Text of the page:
Preliminary Collection and Analysis of Base Data in Support of a Management Plan for the Salonga National Park, Democratic Republic of the Congo

Publication Date


Committee Chair

Tarek Rashed, Ph.D.

Committee Members

Hugh Keegan, ESRI
Witold Fraczek, ESRI


Africa’s largest tropical rainforest reserve, the Salonga National Park, is the habitat of many endemic endangered species. It has been designated by the Democratic Republic of the Congo (DRC) as a protected preservation area, prohibiting the use or destruction of animal and plant species inside of its boundaries. This project was commissioned by the Central Africa Regional Program for the Environment (CARPE), by request of the Federal Wildlife and Protected Area Agency of Congo (ICCN). This project was supported to aid in the protection of the Salonga, to contribute to low impact development of this region, and to promote tourism in the Congo. There are several human threats imposed on the natural habitat of species living inside the park. These threats relate to activities including illegal timber extraction, poaching, natural resource extraction, and illegal cultivation. A management plan is essential to preserve this precious park resource. Before a management plan can be implemented, the necessary tools to develop it must be provided. There are currently no published geographic maps or impact analyses of the Salonga National Park, making it difficult to implement a management plan. This project does not create a management plan itself, but it provides some of the preliminary tools that may be used to establish an effective management plan for the park: a base map, a vegetation map, a low impact trail suitability analysis map, and landscape ecology analyses. Geographic Information Systems (GIS) and remote sensing techniques were used to perform these analyses and generate the resultant maps. Both the base map and vegetation map were derived from the classification of satellite imagery to describe the current state of the park. Spatial multi-criteria analyses were applied to identify potential places for the construction of a low impact trail. Landscape metrics were used to quantify the aerial extent and spatial configuration of homogeneous patches within the landscape of both the northern and southern sectors of the park between 1987 and 2000. Analysis results indicate that the forest inside of the boundaries of the Salonga National Park has changed from 1987 to 2000. It is also apparent that these changes are different in the northern and southern sectors of the park. This project was successful in creating maps and conducting analysis concerning the changes that have occurred in the park from 1987 to 2000 based on images acquired by satellite sensors. In so doing, the project shows the benefits of integrating this timely source of information and GIS, and how this integration can expedite the development and implementation of an effective management plan for the park.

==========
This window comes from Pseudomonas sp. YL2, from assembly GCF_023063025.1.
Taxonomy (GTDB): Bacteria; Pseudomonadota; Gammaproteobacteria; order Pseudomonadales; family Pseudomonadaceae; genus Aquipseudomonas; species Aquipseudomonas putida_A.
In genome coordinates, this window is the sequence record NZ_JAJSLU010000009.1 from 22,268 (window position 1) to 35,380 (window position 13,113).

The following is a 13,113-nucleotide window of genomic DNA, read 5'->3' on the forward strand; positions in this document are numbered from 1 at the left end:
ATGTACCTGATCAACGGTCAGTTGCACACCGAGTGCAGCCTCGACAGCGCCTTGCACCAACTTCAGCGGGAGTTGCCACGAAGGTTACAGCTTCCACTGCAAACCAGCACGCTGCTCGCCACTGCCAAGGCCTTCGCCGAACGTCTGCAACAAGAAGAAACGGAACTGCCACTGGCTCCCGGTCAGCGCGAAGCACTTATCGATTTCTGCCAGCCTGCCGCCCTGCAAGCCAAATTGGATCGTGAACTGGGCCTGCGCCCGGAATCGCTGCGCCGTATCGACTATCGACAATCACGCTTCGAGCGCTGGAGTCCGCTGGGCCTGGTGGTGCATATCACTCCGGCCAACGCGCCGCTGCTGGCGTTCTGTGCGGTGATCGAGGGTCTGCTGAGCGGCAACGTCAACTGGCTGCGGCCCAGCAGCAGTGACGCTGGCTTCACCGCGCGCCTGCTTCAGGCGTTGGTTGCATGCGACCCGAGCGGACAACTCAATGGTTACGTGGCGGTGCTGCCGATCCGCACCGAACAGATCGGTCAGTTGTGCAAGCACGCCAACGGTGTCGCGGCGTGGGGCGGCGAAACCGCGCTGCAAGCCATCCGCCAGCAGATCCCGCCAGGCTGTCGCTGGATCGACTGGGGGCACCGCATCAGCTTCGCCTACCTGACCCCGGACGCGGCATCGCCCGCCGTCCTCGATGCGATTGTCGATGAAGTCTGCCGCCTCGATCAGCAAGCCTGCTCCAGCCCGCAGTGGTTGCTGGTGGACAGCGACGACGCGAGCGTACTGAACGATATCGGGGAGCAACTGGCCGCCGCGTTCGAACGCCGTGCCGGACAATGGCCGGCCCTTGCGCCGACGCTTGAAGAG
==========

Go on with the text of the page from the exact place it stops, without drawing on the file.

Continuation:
Full text is available at the University of Redlands


Article Location